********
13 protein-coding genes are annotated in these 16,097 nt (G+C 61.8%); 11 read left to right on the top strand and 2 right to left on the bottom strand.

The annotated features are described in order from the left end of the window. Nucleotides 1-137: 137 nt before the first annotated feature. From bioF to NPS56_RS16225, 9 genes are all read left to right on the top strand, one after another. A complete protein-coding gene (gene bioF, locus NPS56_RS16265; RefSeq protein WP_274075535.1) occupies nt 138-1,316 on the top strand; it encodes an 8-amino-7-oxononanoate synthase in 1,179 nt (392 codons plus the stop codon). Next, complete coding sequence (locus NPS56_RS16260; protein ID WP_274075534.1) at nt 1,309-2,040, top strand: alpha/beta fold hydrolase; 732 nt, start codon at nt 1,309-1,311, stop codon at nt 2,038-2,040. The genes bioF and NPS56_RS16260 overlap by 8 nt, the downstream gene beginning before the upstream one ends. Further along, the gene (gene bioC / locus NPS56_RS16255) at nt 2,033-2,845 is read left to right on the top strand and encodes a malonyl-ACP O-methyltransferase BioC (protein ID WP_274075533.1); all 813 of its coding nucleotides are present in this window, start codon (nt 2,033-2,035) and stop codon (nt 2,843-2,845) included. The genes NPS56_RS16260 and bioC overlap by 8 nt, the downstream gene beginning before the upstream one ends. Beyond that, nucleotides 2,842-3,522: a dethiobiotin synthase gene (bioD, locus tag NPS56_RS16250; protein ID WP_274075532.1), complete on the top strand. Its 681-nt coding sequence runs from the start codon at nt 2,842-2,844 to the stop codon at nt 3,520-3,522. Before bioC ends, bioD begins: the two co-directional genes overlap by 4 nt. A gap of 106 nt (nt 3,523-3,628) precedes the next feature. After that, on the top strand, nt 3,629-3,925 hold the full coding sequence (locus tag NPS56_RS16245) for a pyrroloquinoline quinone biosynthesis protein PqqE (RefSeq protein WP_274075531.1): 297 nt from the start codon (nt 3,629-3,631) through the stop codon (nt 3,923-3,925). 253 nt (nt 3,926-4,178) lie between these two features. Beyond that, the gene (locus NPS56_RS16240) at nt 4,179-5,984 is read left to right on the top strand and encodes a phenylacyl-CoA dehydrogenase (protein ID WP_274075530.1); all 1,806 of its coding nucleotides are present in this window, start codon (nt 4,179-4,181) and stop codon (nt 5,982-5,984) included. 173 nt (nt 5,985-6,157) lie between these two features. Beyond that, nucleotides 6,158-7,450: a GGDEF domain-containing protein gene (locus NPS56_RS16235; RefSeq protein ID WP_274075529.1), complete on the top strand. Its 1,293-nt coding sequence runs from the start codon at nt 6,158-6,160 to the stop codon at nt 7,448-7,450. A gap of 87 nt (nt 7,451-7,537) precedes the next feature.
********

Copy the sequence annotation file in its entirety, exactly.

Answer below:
13 protein-coding genes are annotated in these 16,097 nt (G+C 61.8%); 11 read left to right on the top strand and 2 right to left on the bottom strand.

The annotated features are described in order from the left end of the window. Nucleotides 1-137: 137 nt before the first annotated feature. From bioF to NPS56_RS16225, 9 genes are all read left to right on the top strand, one after another. A complete protein-coding gene (gene bioF, locus NPS56_RS16265; RefSeq protein WP_274075535.1) occupies nt 138-1,316 on the top strand; it encodes an 8-amino-7-oxononanoate synthase in 1,179 nt (392 codons plus the stop codon). Next, complete coding sequence (locus NPS56_RS16260; protein ID WP_274075534.1) at nt 1,309-2,040, top strand: alpha/beta fold hydrolase; 732 nt, start codon at nt 1,309-1,311, stop codon at nt 2,038-2,040. The genes bioF and NPS56_RS16260 overlap by 8 nt, the downstream gene beginning before the upstream one ends. Further along, the gene (gene bioC / locus NPS56_RS16255) at nt 2,033-2,845 is read left to right on the top strand and encodes a malonyl-ACP O-methyltransferase BioC (protein ID WP_274075533.1); all 813 of its coding nucleotides are present in this window, start codon (nt 2,033-2,035) and stop codon (nt 2,843-2,845) included. The genes NPS56_RS16260 and bioC overlap by 8 nt, the downstream gene beginning before the upstream one ends. Beyond that, nucleotides 2,842-3,522: a dethiobiotin synthase gene (bioD, locus tag NPS56_RS16250; protein ID WP_274075532.1), complete on the top strand. Its 681-nt coding sequence runs from the start codon at nt 2,842-2,844 to the stop codon at nt 3,520-3,522. Before bioC ends, bioD begins: the two co-directional genes overlap by 4 nt. A gap of 106 nt (nt 3,523-3,628) precedes the next feature. After that, on the top strand, nt 3,629-3,925 hold the full coding sequence (locus tag NPS56_RS16245) for a pyrroloquinoline quinone biosynthesis protein PqqE (RefSeq protein WP_274075531.1): 297 nt from the start codon (nt 3,629-3,631) through the stop codon (nt 3,923-3,925). 253 nt (nt 3,926-4,178) lie between these two features. Beyond that, the gene (locus NPS56_RS16240) at nt 4,179-5,984 is read left to right on the top strand and encodes a phenylacyl-CoA dehydrogenase (protein ID WP_274075530.1); all 1,806 of its coding nucleotides are present in this window, start codon (nt 4,179-4,181) and stop codon (nt 5,982-5,984) included. 173 nt (nt 5,985-6,157) lie between these two features. Beyond that, nucleotides 6,158-7,450: a GGDEF domain-containing protein gene (locus NPS56_RS16235; RefSeq protein ID WP_274075529.1), complete on the top strand. Its 1,293-nt coding sequence runs from the start codon at nt 6,158-6,160 to the stop codon at nt 7,448-7,450. A gap of 87 nt (nt 7,451-7,537) precedes the next feature.